Just to let you know also, there are more harassments from the public but we try to be strong(er) enough to handle situations.


  4. You can tell the sensitive nature of a subject when more people commenting remain totally anonymous compared to other subjects. Over all the years of my practice, this stance and guidance in regard to this topic has never changed but it also has never become any more clear. It’s always left to the professional’s judgement. Luckily, in terms of an intimate relationship push I have never found myself having to personally deal with this but have observed colleagues struggle with this.

    Everyone can probably remember Rick Hansen’s and his “Man in Motion” tour for spinal cord research? It was quite a public promotion — similar to Terry Fox. Well if he didn’t he marry his physiotherapist–right? So with this displayed decision, within a few years of that I watched a colleague decide to date her paraplegic, good looking male patient (in our rural small town). Right or Wrong? Cognitively, we can be all quick to re-iterate the expected response by the College that it is a resounding “wrong” (or is it?) To this day, I don’t necessarily agree that it is always the case. I think it all really does depend on the people involved, the evolution of events and the outcome. It only reinforces our belief it is “wrong” when the patient makes a complaint (and has an avenue to complain and may or may not be justified). If there was no College and no place to complain would it be “wrong”? Would the patient even think— oh I should have somewhere to complain to (for my broken heart, lost relationship…) Now don’t get me wrong I am not talking about sexual coercion for care or harassment (excuse me for going to be sexist) but when the profession was female dominated (even no males) this would not have been an issue I would surmise; meaning if the PT wanted to have relations with a male patient and then it didn’t work out, the male would move on in the relationship— no issue. It was more likely the PT was being harassed by the male patient and would have had to (and be expected to) manage the situation themselves.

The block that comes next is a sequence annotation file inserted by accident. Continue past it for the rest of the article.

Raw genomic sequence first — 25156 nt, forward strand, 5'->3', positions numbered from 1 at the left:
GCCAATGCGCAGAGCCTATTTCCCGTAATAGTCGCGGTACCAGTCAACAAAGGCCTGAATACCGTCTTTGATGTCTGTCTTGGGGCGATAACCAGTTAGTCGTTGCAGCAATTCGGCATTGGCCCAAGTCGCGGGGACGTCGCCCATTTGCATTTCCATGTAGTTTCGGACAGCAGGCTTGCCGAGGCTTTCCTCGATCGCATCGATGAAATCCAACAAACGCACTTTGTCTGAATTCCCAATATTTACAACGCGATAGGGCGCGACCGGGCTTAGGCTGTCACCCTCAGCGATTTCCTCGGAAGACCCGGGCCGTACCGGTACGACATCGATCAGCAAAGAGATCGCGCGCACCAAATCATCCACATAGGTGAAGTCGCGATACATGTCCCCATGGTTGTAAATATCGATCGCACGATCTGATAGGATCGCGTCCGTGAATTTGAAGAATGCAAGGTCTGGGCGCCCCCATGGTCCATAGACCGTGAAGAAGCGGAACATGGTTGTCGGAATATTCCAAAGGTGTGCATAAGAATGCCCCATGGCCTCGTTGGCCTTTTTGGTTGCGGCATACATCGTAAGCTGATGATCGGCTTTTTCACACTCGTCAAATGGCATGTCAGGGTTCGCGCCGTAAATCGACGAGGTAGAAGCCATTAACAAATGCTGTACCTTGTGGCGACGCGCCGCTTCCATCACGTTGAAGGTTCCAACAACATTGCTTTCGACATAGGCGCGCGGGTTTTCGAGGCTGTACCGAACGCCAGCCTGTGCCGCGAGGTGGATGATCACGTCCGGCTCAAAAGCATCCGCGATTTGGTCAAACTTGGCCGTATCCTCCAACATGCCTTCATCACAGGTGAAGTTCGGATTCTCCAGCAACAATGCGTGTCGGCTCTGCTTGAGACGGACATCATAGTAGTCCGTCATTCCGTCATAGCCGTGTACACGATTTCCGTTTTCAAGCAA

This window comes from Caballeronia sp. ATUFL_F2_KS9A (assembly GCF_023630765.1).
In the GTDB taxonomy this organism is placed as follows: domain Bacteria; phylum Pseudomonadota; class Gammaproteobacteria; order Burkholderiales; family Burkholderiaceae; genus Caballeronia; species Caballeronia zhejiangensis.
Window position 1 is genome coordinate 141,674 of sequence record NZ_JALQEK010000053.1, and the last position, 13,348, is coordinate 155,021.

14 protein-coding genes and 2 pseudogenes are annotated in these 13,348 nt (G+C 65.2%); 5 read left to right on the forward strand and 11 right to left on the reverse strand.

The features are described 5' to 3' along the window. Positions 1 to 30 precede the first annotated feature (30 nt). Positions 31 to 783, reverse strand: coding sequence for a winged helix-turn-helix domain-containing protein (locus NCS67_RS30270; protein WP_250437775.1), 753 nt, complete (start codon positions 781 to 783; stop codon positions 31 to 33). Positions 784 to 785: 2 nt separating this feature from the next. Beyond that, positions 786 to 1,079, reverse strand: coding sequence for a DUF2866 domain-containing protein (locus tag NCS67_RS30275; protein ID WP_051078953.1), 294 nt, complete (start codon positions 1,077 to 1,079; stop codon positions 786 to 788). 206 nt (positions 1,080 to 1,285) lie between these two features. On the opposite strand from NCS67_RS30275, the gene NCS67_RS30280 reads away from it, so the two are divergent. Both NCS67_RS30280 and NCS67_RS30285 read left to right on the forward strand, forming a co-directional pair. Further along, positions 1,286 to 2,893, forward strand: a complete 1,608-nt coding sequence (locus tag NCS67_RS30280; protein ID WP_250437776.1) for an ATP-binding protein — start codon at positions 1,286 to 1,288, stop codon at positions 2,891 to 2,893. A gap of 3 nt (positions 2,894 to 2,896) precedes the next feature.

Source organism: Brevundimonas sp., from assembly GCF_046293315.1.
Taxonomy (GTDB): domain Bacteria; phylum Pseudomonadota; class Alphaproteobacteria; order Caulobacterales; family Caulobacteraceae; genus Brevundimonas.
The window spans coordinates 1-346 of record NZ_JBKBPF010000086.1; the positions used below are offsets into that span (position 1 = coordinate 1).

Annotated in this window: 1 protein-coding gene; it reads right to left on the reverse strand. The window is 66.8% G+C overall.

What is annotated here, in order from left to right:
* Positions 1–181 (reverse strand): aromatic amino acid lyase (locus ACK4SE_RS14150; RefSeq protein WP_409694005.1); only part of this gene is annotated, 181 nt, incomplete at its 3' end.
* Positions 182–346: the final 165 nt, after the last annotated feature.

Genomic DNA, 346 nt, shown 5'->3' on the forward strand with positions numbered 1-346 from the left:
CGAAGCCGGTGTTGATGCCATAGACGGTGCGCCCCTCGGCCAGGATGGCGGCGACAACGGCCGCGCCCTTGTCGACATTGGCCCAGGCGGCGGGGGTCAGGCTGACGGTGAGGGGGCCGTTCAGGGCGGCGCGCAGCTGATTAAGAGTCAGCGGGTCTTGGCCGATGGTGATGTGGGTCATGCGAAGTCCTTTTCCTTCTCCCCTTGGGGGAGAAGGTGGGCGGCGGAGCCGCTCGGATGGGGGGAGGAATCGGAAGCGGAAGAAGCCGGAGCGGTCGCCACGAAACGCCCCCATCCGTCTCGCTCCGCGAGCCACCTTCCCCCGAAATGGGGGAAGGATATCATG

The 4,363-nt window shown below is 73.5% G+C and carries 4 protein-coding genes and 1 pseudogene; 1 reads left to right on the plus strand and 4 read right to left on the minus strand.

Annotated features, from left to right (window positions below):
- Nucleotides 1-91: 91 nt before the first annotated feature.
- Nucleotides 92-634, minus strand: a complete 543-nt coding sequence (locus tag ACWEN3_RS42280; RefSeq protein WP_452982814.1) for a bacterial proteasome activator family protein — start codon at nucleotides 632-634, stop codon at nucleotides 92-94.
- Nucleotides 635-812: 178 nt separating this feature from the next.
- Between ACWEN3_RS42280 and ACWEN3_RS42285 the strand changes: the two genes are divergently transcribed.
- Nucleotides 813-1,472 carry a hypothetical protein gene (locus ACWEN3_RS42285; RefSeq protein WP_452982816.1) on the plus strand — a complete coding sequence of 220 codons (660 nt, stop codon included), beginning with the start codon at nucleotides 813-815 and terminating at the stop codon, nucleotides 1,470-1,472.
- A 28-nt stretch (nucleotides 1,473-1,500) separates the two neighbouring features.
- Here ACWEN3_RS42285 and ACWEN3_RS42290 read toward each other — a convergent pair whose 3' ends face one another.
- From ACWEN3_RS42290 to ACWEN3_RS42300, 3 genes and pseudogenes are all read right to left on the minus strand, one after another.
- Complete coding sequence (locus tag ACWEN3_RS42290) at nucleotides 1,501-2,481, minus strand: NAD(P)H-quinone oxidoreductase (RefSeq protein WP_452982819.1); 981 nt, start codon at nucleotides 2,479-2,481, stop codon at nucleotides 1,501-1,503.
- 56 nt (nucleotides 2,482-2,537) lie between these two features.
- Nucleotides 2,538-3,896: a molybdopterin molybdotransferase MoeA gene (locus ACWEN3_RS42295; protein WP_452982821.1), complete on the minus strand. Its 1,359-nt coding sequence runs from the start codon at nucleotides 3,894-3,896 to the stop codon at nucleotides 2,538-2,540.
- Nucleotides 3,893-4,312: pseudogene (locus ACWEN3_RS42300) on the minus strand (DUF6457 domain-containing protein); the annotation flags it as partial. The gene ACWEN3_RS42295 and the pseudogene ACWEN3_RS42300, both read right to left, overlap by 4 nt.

I think after the patient has been discharged or transferred care, it should be no issue. I always found it amazing to think that we are prevented from creating social relationships at all with the people we meet through our day (patients and family) when that might mean pretty much every person in the area you live (such as our small town— same for doctor’s or any other health regulated profession) or where we spend so much of our dedicated life that we don’t get other time and places to meet the “right” person or “the very interesting” person, that we would strike up a friendship with normally for similar likes. Hence, now to that part of the blog—friends even. Really? (I have treated thousands of patients in the same place I have lived and worked my whole career and the town is only a few thousand large. I really am not able to have ANY friends based on the guidelines and don’t actually (just the few I met in the early career or colleagues who I hadn’t yet treated).